Retro-review: New on Blu-Ray/DVD from The Scream Factory!
THE WITCHES (1966)
aka THE DEVIL’S OWN
Directed by Cyril Frankel
Written by Nigel Kneale (screenplay), Norah Lofts as Peter Curtis (novel)
Starring Joan Fontaine, Kay Walsh, Alec McCowen, Ann Bell, Ingrid Boulting, John Collin, Michele Dotrice, Gwen Ffrangcon Davies, Duncan Lamont, Leonard Rossiter, Martin Stephens, Carmel McSharry, Viola Keats, Shelagh Fraser, Bryan Marshall
The use of witchcraft to signify feelings of paranoia and being an outsider is not something new in horror. The feeling of not fitting in is as primal as fear itself, because being alone means being vulnerable and being vulnerable is not something one wants to feel in a horror film. Though the eras seem to be distant from one another, ROSEMARY’S BABY and Hammer’s THE WITCHES share these very feelings with a seemingly innocent woman trapped in a world that seems to be immersed in witchcraft with no exit in sight.
Joan Fontaine plays Gwen Mayfield, a young missionary who suffered from a nervous breakdown while in Africa when she ran afoul of some witch doctors in the area. Attempting to piece her life together, she settles in an English township as a school teacher, but soon suspects that the dark arts has followed her. The town seems to have some secrets of its own revolving around a missing girl and a dark sacrifice.
THE WITCHES is one of the latter Hammer horrors, one not so reliant on gothic castles, vast landscapes, and vampirism. Instead it tries to play into the modern-day utilizing cars and some modern technology. Still, an ever-present theme throughout is the battle between old world tradition and modern ways of thinking. Much like Gwen’s trip to Africa, intent on bringing Catholicism to the “savages” and being scared out of the country because of it, Gwen is again an outsider in this village and is met with much suspicion. Director Cyril Frankel contrasts the wholesome aspects of Fontaine with the suspicious glances and whisperings of the villagers very well, immediately letting the reader know that something is off. This ever-increasing wave of paranoia rises pretty high, culminating with Gwen investigating the whereabouts of one of her missing students and a rather calamitous scene where she is almost trampled by a herd of sheep along a muddy riverbed. Up until this point, the subtle but effective rise in tension is done really well.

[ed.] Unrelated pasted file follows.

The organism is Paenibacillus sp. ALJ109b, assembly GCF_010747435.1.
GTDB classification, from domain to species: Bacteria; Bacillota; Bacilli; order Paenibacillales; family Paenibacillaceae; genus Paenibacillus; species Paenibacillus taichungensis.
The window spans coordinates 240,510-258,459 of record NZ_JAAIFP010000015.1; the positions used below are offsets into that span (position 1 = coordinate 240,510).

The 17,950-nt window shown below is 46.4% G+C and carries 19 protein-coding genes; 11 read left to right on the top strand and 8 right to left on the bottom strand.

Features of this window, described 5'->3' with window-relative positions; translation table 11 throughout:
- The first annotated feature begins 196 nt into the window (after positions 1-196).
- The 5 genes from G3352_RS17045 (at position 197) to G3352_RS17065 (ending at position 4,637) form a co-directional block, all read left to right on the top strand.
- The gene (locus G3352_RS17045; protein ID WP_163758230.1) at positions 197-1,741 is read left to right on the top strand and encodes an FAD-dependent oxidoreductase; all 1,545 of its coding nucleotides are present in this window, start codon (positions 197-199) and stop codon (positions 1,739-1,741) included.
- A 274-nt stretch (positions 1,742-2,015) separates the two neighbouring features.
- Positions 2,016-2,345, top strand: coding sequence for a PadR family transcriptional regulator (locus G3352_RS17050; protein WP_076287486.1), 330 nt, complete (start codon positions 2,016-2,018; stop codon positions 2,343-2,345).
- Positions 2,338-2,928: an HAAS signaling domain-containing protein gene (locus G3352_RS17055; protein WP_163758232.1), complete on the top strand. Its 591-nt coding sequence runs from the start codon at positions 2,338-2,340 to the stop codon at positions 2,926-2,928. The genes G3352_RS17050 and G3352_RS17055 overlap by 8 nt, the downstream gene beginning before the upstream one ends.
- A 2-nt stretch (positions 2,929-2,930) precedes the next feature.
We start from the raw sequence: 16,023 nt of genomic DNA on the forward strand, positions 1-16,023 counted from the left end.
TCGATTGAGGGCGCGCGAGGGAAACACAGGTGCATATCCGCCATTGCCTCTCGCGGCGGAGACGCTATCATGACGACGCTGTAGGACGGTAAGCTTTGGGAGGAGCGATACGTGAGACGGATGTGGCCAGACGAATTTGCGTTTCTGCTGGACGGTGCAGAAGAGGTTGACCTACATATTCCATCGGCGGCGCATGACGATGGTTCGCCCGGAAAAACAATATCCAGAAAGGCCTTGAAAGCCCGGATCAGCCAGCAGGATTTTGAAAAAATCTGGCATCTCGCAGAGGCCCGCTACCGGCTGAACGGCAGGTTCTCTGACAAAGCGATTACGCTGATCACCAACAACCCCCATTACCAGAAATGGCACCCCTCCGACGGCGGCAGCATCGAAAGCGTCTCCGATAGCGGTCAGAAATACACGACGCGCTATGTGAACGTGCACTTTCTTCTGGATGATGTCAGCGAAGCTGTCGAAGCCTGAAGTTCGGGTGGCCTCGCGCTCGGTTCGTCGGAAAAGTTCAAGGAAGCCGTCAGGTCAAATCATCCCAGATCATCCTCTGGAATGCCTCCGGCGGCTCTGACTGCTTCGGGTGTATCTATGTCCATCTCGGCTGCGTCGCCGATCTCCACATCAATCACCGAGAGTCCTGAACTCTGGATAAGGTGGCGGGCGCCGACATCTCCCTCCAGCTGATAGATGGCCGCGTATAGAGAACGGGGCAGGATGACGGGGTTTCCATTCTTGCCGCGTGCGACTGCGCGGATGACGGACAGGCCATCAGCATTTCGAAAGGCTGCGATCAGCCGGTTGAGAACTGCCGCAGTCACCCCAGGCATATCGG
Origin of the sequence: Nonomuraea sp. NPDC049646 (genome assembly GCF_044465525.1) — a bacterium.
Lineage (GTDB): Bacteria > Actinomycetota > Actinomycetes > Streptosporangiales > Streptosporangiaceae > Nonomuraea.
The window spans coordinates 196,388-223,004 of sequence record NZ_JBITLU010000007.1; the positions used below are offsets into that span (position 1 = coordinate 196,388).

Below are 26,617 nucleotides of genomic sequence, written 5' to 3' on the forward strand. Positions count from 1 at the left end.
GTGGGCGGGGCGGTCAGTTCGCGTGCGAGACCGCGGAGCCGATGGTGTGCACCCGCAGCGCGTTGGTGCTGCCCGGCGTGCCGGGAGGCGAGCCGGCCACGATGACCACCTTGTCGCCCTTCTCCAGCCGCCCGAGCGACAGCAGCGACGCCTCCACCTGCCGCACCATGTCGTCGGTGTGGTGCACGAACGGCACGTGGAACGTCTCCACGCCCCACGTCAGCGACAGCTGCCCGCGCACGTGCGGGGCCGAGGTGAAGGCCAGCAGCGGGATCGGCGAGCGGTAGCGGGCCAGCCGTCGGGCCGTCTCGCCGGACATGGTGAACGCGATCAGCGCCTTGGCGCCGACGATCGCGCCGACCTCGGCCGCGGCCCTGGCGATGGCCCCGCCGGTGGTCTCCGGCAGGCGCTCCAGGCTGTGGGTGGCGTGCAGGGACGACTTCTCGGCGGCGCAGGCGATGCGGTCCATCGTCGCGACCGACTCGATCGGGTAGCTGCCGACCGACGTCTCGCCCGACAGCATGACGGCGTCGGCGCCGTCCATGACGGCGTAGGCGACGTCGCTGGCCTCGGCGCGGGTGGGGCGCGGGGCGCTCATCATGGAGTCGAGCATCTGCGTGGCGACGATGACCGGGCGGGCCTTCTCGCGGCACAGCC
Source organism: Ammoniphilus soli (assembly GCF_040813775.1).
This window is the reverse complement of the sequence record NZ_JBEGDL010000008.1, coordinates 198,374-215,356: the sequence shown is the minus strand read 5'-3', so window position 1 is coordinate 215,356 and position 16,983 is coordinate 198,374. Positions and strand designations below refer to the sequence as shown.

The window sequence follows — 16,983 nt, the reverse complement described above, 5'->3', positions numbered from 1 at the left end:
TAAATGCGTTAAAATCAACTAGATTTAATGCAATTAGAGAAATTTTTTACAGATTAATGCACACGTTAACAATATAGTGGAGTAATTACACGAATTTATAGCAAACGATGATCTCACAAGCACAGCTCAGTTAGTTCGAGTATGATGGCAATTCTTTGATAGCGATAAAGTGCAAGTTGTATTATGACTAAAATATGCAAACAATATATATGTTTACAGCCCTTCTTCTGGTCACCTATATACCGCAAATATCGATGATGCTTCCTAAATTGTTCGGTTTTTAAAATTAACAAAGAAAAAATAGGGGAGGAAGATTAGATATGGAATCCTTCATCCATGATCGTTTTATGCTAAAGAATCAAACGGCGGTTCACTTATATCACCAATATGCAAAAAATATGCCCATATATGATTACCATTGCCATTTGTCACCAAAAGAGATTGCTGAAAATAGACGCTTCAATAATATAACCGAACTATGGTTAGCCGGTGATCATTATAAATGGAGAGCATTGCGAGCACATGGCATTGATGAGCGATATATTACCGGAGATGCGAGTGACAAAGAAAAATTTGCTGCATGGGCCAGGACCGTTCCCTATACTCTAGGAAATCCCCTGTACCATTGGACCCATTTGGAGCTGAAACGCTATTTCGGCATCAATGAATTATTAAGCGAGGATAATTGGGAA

But in the third act of this film, the momentum skids to a halt as Gwen is whisked away from the village to a hospital. This brief repose from the danger of the village undercuts what up to that point was a damn fine thriller of being an outsider in a close-knit community. I’m not sure why the filmmakers decided to do this, as it really does derail the film and never it never really gets its footing back. The end, as with many horror films of its era, cuts off abruptly and left me feeling as if this were a really great movie if not for a few wrong writing decisions.
Still, there are some harrowing scenes towards the beginning, though they may seem politically incorrect in this day and age, centering on the otherness of the witch doctors of the tribe and Fontaine’s reaction to it. The final act must have been shocking for the era it was birthed in and it still sort of resonates, if not for the bizarre detour this one takes halfway through. The acting is top notch and the direction does evoke a sense of paranoia and unease. THE WITCHES turns out to be a film, just shy of hitting the intended mark, but nevertheless effective for much of its runtime.